• Schema Changes are Risky

    Making changes on a database currently consumed by multiple live applications is challenging and associated with risk unless a thorough impact analysis is performed.

  • Low throughput and availability

    RDBMS that manages large datasets are prone to locking / contention of database objects.

  • Geographical replication and dispersal adds to the throughput chaos

    Databases that were designed to be hosted on a single location don't work well with geographical dispersal strategies because federated servers often implement quorums to achieve consistency across a geographically dispersed schema.

  • Database Management Systems that can disperse geographically are expensive

    DBs that can be dispersed geographically with low locking can cost you some serious amount of money. I know banks and Amazon are rich but spending money for unnecessary stuff is not a good idea to make more money.

  • Building RDBMS often requires knowledge of SQL.

    Not all developers know SQL that well. Most of them can write working queries but are not aware of the intricacies associated with set programming as they were more familiar with nasty exponential looping.

  • Developers like to program using their domain abstractions

    Like what item two states, the majority of developers love working with their domain abstractions (Hello POCO and POJO fans!).

  • Accessing RDBMS requires knowledge of Object Relational Mappers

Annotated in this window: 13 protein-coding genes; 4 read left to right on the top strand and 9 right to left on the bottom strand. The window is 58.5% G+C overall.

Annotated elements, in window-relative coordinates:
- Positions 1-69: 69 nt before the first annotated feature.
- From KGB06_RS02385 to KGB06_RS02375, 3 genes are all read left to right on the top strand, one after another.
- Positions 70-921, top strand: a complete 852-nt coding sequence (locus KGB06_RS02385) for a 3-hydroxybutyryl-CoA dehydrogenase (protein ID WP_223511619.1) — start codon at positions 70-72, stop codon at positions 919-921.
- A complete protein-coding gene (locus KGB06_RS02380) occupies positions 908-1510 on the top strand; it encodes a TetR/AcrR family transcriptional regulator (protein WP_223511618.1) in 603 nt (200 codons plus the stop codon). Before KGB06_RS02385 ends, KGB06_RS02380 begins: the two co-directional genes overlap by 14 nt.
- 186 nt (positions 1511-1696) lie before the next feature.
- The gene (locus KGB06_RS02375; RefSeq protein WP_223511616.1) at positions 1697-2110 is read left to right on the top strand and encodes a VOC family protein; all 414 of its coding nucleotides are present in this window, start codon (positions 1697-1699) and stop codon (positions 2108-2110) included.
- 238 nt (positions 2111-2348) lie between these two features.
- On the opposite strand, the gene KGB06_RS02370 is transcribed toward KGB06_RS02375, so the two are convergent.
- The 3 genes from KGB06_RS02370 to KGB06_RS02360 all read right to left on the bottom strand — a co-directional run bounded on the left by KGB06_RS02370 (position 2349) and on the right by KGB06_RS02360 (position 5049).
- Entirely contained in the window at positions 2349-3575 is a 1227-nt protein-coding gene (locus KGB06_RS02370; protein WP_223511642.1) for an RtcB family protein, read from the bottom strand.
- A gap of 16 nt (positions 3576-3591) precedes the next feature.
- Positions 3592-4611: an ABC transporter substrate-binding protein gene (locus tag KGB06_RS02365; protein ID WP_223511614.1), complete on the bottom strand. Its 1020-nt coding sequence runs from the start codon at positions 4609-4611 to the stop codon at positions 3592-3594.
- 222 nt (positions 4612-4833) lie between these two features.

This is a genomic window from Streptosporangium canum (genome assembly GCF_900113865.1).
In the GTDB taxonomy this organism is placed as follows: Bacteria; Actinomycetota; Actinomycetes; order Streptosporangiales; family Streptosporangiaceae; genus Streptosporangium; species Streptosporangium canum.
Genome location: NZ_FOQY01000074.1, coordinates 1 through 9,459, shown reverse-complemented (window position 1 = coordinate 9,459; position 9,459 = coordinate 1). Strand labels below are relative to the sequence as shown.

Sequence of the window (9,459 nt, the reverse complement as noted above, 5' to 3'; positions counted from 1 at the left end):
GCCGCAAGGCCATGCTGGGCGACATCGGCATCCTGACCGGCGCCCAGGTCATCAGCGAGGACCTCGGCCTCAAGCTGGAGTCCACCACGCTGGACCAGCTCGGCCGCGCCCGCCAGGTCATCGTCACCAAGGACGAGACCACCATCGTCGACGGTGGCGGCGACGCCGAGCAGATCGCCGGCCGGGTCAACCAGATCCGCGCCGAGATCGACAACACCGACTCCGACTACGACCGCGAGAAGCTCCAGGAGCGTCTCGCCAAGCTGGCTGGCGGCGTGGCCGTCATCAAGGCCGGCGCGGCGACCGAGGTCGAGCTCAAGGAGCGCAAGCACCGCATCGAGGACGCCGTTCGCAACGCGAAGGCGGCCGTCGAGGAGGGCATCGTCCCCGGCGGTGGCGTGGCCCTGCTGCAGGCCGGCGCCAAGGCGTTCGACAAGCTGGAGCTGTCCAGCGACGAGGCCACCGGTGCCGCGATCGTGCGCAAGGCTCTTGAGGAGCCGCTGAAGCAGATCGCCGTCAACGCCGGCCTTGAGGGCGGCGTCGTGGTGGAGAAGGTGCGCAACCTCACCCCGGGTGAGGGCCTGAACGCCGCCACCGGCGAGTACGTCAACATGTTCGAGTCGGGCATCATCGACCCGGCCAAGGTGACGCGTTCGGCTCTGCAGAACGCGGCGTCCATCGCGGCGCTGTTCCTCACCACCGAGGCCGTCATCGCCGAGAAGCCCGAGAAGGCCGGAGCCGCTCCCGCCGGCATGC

Pulling data from a database requires ORMs to transform database layer objects into their domain layer counterparts. There are a lot of ORMs (Dapper, Entity Framework, ADO.net) out there and some of them don't perform well (EF, Ahem!!) on large data sets.

CAP Theorem

"It is impossible for a distributed data store to simultaneously provide more than two out of the following three guarantees: Consistency. Availability. Partition tolerance."

So WTH can we do about it?

Yes, CAP Theorem stated that it is impossible to achieve Consistency, Availability and Partition Tolerance on a distributed data store, but we can actually bargain for "Eventual Consistency" in exchange of high availability and partition tolerance.

So how can we implement eventual consistency?

Oh well, there are a couple of microservice architectural patterns ( Event Sourcing, CQRS Pattern, Compensating Transaction, Materialized Views, Bounded Context, Polyglot Persistence, etc. ) out there that were dedicated for implementing an eventually consistent data strategy. I would do my best to create prototypes and present them on my upcoming articles.


Achieving strong consistency in a distributed system comes with the cost of the application's availability, which is a big "NO, NO, NO Lah" for large enterprises. Easing down to "Eventual Consistency" in exchange of high availability and fault tolerance is the most preferred option because it enables a large scale distributed system to handle massive volumes of data.